Simon Gould, UCL Museums and Collections
3rd November – 11th December 2010
12 – 6pm Wednesday – Saturday
North Lodge, UCL, Gower Street
London WC1E 6BT. Free Admission
This exhibition was an eclectic collection of 120 museum artefacts, artworks, texts, films and other items all relating to the history and substance of ink. It was about ink and not merely of ink. With few exceptions, the exhibition draws extensively from the remarkable teaching collections, personal archives and the work of staff at UCL.
Contemporary artworks by Madi Boyd, Samuel Keyte, Ruth Maclennan, Janne Malmros, Jo Volley and Barry Sykes sit alongside a Roman ink well, a fossilised squid, a 15th century German prayer book, a miniature Hampton Court Maze made of ceramic ink, a plastic unicorn, Francis Galton’s fingerprints and many many more.
Every day a ‘live respondent’ will inhabit the space, including Guardian cartoonist Martin Rowson, artist and poet Ansuman Biswas and calligrapher Paul Antonio. They responded to the exhibition, producing an object that was added to the ever growing repository of ink.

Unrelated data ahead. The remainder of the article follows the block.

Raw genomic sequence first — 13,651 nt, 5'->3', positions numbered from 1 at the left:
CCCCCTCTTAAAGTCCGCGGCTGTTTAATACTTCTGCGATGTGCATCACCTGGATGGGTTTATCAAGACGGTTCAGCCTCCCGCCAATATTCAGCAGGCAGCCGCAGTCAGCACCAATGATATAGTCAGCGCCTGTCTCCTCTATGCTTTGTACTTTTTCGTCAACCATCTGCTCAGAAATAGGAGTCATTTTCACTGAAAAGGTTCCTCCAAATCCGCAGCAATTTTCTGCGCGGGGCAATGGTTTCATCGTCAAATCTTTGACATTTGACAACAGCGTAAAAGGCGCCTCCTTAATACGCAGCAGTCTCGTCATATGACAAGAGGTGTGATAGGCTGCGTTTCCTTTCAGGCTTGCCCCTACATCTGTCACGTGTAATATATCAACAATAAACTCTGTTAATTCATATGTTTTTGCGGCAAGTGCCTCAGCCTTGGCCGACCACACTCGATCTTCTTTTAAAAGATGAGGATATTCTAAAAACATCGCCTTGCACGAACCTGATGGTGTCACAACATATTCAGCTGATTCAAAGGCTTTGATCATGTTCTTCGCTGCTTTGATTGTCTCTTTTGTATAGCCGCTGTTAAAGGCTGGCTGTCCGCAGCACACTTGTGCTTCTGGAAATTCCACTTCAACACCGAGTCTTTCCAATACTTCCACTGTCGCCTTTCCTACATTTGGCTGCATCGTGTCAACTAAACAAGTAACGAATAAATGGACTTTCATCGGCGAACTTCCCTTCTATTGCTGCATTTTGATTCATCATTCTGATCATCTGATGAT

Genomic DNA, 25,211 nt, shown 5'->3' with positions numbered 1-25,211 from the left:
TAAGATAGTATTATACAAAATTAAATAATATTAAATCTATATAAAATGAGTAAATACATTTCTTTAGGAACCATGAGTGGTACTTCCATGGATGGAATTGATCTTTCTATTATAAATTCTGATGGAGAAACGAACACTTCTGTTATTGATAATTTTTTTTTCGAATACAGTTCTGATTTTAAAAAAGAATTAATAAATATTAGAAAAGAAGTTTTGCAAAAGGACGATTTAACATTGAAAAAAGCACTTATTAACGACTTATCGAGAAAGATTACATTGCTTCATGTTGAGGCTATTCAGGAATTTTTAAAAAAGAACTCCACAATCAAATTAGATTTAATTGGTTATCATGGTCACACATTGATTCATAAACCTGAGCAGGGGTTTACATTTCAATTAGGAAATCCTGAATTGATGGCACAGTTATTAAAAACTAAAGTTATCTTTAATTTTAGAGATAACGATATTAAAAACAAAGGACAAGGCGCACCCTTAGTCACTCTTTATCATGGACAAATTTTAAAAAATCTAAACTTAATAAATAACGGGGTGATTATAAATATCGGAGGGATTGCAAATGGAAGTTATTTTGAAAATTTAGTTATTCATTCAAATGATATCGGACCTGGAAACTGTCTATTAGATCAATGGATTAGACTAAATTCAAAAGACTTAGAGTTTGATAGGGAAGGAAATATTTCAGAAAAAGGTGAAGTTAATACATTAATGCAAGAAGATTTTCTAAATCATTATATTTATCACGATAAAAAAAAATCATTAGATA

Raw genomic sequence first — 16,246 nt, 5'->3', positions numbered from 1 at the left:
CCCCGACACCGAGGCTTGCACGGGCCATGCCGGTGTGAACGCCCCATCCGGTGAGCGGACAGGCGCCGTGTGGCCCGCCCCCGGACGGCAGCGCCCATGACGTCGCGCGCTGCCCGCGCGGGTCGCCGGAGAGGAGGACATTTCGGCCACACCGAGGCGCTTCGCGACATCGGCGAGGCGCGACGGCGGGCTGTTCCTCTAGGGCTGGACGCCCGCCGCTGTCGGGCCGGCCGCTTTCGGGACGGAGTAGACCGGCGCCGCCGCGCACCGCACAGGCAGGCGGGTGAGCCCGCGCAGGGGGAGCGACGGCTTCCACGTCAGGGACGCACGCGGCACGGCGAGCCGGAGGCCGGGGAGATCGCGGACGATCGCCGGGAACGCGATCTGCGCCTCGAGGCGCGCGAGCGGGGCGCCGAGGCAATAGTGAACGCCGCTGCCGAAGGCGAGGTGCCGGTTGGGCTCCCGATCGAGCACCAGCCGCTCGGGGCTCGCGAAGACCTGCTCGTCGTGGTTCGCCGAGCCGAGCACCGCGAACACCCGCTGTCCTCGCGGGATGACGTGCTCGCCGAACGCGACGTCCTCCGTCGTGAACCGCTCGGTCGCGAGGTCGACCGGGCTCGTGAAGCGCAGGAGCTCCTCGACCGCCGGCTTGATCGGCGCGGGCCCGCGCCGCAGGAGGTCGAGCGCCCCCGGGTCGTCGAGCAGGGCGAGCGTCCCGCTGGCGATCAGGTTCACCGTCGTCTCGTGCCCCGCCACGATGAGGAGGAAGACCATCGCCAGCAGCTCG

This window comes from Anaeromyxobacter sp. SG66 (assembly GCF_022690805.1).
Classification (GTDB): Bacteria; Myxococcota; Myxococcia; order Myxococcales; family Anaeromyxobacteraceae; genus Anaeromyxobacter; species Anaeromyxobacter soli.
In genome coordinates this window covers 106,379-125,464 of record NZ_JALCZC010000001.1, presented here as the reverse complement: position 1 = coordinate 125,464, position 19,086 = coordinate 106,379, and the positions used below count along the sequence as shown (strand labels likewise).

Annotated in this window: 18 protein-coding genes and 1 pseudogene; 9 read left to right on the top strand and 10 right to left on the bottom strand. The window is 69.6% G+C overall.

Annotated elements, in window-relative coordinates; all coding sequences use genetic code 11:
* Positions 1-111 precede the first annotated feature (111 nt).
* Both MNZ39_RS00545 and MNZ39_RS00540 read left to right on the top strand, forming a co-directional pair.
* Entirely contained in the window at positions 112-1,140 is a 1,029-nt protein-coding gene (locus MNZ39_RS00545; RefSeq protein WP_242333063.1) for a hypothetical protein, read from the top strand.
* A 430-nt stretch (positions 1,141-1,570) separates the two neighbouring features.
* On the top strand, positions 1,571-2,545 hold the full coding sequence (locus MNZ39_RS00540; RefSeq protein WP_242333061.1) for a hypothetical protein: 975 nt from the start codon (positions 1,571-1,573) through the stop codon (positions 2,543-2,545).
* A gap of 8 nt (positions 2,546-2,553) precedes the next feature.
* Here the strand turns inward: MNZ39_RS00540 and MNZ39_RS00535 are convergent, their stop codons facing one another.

Where would we be without ink? Without a university from which to draw the extraordinary objects in this exhibition. Ink is all around us, seeping, permeating, spreading. We trust ink to register our births and our deaths. We eat ink, squid and cuttlefish blackening our pasta. We smell the sweetness of ink as it corrodes unforgivingly through ancient parchment. We hear ink as its tackiness is rolled smooth across a printer’s plate. We fear the red ink of the teacher and the black inked border of the mourning card and we are empowered by the permanence of election ink that helps to bring about democracy. We ink our bodies proudly with tattoos to shout out our identity. Others are marked to rob them of theirs.
This was the first time the recently refurbished North Lodge was used for a public exhibition and the curators worked with Mobile Studio architect practice to transform the building into an intimate and highly distinctive space.
INK was curated by Simon Gould and Rhiannon Armstrong.
This project was supported by UCL under the Beacons for Public Engagement programme - funded by the UK Higher Education Funding Councils, Research Councils UK and The Wellcome Trust.
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